This discussion at Transaction Advisors M&A Conference at the University of Chicago explored the unique issues associated with cross-border acquisitions and minority investments; from variations in deal structures to the merits of cash or stock offers; and methods for balancing U.S. securities laws with changing and conflicting requirements in other jurisdictions.
To begin, moderator George Casey, Global Co-Managing Partner of Shearman & Sterling, who also serves as Global Head of the M&A Group and of the Corporate Business Unit, asked about general market conditions.
Brian Cook, Vice President, Corporate Development and Global Head of M&A for Honeywell International, Inc., noted that while we continue to see record multiples in many market segments, there is as much as $1 trillion of “dry powder” competing for transactions right now.
To counterbalance the strong sentiments in some jurisdictions to favor local entrants, Alan Konevsky, Senior Vice President and Strategic Initiatives and Technology Counsel at Mastercard, noted that entities may find themselves drawn to joint ventures as a way of accessing a market.
“My gut reaction on JVs, don’t do them; they are harder to structure and run. But you might not have a choice when there are impediments to foreign entry,” Konevsky said.
The panel also highlighted some of the cultural and political issues currently impacting cross-border acquisitions.
Andrew Gratz, Associate General Counsel for Commercial and Strategic Transactions of LyondellBasell, noted that boards outside the United States consider more than shareholder value. This holistic view may include labor groups or vendor relationships.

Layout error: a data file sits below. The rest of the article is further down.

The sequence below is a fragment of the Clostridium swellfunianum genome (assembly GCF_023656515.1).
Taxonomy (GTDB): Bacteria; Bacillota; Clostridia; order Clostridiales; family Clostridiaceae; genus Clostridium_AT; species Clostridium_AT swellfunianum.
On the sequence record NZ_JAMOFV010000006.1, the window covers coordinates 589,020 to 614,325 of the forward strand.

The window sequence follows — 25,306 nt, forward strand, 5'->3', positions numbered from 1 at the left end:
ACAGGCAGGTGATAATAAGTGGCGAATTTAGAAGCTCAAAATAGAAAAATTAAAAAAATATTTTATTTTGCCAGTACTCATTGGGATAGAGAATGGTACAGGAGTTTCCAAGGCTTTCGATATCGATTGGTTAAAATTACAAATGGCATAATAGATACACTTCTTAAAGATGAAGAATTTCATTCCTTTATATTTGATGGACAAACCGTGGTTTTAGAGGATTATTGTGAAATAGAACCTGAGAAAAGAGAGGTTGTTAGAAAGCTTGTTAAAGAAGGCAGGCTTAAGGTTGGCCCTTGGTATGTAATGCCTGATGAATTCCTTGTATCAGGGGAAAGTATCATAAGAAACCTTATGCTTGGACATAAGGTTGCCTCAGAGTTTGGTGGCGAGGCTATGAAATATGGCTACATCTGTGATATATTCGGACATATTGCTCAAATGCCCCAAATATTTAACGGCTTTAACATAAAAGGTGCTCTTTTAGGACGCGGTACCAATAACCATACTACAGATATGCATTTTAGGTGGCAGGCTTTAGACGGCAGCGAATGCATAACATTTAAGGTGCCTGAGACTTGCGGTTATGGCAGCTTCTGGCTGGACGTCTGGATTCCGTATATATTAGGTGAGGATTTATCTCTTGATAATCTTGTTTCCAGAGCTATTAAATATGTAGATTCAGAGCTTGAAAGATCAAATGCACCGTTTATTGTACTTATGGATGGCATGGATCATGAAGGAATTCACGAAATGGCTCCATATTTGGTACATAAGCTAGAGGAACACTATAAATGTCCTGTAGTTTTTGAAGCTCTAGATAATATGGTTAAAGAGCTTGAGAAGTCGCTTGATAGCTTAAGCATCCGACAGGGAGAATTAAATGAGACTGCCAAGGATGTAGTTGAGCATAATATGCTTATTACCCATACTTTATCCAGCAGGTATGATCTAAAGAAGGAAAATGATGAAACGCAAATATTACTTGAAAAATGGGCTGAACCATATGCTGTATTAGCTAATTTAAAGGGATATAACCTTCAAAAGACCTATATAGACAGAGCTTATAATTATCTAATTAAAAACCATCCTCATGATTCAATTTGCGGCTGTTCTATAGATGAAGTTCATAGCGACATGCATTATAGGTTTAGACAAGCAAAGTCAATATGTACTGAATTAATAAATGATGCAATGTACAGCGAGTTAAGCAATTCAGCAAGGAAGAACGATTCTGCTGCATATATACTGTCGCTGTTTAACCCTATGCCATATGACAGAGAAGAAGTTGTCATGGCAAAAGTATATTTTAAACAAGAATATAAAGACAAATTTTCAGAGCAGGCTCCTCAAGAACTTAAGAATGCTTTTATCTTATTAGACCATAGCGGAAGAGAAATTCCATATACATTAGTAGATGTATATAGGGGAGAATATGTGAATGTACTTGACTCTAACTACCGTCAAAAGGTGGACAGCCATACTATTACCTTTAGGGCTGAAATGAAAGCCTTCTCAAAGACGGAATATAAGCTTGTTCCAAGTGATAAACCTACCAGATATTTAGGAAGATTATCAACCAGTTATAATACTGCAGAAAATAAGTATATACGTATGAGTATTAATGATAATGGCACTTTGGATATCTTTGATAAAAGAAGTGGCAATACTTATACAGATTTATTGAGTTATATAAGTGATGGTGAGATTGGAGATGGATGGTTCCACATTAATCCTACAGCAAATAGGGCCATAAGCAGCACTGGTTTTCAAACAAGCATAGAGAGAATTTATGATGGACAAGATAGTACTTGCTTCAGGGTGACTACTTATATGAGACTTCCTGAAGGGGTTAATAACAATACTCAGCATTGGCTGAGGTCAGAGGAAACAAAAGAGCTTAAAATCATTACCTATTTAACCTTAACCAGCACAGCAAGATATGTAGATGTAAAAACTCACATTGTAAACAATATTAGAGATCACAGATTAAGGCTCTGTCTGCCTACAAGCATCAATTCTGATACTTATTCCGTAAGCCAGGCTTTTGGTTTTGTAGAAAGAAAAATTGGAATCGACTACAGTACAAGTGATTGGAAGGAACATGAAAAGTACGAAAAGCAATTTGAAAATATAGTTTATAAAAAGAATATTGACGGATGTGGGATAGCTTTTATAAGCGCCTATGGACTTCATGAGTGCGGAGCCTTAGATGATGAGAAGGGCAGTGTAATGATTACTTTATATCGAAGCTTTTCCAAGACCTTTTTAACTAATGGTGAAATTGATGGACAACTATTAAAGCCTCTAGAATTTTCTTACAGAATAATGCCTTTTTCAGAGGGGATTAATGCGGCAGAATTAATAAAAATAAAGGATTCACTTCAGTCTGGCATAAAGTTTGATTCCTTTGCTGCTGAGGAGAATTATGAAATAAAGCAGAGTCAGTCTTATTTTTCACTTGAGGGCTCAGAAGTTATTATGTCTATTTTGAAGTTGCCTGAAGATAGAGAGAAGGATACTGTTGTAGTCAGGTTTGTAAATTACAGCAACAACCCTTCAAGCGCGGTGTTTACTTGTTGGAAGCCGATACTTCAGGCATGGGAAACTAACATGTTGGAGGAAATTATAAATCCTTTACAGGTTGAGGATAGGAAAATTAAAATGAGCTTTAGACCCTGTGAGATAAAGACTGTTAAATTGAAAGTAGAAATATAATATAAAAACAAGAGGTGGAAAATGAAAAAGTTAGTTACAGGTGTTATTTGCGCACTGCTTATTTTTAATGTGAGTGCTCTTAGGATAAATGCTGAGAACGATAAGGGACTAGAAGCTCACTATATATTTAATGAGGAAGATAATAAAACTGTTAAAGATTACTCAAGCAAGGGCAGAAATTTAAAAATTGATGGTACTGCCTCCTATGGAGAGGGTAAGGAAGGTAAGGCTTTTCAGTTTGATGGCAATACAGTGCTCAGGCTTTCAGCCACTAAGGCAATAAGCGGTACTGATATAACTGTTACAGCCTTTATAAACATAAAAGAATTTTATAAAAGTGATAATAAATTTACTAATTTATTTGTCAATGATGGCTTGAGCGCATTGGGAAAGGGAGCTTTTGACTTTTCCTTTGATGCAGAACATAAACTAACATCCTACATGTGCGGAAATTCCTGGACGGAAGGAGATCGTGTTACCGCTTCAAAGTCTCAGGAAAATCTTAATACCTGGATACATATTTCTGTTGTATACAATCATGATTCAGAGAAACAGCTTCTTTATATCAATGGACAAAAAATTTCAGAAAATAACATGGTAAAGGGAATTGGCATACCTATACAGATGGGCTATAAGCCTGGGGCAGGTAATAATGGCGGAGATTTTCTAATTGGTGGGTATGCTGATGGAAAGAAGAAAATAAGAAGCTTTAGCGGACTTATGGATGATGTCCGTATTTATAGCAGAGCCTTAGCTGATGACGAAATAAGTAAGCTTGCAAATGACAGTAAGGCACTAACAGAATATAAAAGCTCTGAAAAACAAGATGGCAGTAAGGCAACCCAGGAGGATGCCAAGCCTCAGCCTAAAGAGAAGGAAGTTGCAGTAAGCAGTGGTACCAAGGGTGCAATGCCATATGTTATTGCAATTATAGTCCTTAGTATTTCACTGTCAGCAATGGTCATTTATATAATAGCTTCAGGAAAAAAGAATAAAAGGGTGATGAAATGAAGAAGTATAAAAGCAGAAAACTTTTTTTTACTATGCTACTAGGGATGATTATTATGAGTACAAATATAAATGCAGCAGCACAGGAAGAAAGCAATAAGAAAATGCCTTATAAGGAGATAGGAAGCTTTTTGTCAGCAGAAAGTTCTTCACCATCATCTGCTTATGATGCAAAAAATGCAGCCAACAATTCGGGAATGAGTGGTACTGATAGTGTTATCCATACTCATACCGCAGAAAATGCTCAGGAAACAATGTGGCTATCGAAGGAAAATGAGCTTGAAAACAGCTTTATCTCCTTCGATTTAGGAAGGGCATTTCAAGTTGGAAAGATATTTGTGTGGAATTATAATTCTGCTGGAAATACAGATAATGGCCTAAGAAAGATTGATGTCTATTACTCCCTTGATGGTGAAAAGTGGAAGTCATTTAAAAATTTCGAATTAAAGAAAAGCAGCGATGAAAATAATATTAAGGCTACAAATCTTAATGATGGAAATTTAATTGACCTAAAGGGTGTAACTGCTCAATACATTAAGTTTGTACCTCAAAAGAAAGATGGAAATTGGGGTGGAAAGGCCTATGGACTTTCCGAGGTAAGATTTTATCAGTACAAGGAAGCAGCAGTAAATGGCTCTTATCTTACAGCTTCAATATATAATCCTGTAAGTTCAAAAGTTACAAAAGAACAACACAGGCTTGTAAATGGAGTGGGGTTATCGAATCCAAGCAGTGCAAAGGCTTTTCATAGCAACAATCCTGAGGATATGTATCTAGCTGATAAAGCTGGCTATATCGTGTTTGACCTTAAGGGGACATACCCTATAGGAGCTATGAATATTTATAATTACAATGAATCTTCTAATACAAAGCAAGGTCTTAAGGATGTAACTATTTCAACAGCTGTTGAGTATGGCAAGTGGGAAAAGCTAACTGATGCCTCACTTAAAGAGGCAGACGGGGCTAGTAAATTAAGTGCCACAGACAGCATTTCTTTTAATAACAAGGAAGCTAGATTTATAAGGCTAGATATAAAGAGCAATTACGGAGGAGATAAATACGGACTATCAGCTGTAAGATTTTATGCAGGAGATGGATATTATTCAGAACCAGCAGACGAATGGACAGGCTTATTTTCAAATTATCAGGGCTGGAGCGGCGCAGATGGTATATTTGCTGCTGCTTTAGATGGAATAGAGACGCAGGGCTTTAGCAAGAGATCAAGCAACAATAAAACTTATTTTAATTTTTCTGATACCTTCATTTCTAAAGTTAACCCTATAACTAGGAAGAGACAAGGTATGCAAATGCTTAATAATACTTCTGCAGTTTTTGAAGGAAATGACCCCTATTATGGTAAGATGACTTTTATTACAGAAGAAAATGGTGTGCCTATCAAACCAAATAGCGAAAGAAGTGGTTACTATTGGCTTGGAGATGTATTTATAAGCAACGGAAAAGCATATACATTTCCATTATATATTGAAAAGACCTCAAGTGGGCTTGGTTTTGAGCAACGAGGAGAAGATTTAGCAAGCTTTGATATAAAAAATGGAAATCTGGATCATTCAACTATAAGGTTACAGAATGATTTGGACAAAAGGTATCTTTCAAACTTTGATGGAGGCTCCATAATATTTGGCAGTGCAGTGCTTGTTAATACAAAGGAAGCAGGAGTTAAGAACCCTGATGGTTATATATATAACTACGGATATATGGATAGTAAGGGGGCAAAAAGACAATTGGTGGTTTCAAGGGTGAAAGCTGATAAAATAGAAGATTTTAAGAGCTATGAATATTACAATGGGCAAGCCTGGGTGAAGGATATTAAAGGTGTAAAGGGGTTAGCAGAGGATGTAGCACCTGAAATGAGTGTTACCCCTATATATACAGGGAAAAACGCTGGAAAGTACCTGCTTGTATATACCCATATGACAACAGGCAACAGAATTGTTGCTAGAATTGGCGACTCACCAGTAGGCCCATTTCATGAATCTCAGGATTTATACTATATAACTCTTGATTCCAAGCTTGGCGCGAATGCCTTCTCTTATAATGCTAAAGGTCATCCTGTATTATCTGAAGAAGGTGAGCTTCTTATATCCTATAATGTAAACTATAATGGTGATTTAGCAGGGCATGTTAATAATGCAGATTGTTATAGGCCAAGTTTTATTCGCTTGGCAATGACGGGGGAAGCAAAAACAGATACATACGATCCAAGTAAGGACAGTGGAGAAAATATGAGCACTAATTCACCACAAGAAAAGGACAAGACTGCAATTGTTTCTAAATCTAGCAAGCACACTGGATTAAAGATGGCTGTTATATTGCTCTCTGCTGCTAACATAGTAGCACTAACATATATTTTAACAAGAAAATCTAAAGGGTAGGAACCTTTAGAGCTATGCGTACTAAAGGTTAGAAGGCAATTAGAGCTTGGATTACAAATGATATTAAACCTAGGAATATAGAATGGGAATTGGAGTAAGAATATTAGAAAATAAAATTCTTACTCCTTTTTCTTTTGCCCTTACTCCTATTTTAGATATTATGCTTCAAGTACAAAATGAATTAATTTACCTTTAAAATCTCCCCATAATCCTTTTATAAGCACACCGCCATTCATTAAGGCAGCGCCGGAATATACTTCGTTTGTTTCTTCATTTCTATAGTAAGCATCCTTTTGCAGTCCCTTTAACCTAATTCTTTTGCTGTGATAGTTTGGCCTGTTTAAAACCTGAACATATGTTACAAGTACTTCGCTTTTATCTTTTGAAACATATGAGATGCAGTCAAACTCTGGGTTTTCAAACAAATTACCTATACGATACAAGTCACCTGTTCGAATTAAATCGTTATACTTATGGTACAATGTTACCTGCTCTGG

Gratz further noted a trend towards “economic nationalism” that can impact areas like risk, litigation, environmental issues and employment.
“Understanding cultural issues will help at the negotiating table,” Gratz said, adding “governing law and dispute resolution are keys in cross-border transactions. … Every right needs a remedy.”
The panel also discussed disclosure rules in nations outside the U.S. when engaging or making a minority investment in a public company and the practice of “lock boxes” in some jurisdictions, as well as the sensitive issue of countries discouraging foreign investment through procedural tactics.
“We are seeing more delays and requests for documentation,” Gratz said, “Boards must understand that we are in a different era.”
Konevsky concurred, “Anti-trust and regulation are increasingly an instrument of policy, even where you didn’t expect it to be; … not just in places with managed economies.”
Regardless, cross-deals must satisfy acquisition fundamentals.
“Find the right assets; pay a fair price; and have a thoughtful integration plan … that includes employees and customers,” Cook concluded.
By, George Casey, Esq., Global Co-Managing Partner of Shearman & Sterling and also serves as Global Head of the Mergers & Acquisitions Group and of the Corporate Business Unit; Brian Cook, Vice President, Corporate Development and Global Head of M&A for Honeywell International, Inc.; Alan Konevsky, Esq., Senior Vice President and Strategic Initiatives and Technology Counsel at Mastercard; and Andrew Gratz, Associate General Counsel for Commercial and Strategic Transactions of LyondellBasell.
Content originally from Transaction Advisors
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